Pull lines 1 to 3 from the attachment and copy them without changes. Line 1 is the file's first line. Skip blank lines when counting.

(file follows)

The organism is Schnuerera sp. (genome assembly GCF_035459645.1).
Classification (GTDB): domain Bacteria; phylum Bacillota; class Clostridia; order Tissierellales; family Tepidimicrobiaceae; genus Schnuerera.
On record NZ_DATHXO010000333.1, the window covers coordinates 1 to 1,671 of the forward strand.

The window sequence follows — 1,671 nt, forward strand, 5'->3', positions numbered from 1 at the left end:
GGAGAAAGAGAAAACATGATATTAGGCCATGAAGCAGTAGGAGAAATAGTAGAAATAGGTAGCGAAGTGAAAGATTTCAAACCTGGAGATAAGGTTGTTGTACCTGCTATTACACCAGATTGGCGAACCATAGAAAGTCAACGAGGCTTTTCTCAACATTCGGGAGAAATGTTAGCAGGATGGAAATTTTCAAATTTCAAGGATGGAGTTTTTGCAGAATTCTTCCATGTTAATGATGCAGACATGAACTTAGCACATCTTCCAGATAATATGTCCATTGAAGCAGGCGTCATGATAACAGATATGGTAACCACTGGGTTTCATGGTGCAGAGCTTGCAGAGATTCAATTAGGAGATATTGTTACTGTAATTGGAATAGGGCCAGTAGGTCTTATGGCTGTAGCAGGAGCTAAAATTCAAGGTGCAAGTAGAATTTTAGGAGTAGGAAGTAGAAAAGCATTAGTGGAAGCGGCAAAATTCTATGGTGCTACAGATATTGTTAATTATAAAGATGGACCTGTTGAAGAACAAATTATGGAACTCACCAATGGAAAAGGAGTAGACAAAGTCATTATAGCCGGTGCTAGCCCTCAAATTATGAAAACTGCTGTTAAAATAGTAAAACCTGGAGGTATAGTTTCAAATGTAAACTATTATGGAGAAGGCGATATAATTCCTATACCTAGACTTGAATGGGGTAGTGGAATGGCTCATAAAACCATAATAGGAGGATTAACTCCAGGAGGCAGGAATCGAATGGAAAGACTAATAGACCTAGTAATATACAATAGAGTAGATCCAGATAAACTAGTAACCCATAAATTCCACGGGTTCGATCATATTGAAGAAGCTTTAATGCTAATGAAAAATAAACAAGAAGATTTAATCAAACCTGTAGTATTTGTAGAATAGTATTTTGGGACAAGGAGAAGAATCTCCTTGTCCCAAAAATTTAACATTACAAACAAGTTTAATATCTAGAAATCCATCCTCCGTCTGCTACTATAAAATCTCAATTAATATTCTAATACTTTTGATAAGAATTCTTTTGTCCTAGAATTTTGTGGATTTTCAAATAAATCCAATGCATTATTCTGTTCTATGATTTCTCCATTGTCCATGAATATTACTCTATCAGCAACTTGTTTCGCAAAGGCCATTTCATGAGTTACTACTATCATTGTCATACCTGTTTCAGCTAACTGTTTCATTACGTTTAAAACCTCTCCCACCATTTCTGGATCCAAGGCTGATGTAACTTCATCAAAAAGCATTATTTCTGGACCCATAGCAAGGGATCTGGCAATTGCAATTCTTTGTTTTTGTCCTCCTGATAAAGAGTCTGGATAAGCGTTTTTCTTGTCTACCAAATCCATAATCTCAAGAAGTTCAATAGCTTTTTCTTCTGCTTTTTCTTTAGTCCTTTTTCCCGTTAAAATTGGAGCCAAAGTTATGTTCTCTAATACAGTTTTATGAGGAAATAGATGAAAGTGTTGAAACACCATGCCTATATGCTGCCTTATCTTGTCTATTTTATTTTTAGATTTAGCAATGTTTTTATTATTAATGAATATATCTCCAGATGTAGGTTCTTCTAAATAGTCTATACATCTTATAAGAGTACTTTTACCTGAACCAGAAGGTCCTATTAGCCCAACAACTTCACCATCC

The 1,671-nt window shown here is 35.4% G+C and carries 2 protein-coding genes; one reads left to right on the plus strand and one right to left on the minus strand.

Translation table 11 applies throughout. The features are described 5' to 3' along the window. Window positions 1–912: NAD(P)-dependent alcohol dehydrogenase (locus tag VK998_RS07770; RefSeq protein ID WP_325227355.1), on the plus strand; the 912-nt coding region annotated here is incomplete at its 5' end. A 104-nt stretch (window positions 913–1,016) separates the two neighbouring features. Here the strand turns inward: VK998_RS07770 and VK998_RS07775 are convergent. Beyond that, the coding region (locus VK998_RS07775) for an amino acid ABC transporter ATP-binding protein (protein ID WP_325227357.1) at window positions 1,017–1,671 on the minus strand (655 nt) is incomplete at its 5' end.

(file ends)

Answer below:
The organism is Schnuerera sp. (genome assembly GCF_035459645.1).
Classification (GTDB): domain Bacteria; phylum Bacillota; class Clostridia; order Tissierellales; family Tepidimicrobiaceae; genus Schnuerera.
On record NZ_DATHXO010000333.1, the window covers coordinates 1 to 1,671 of the forward strand.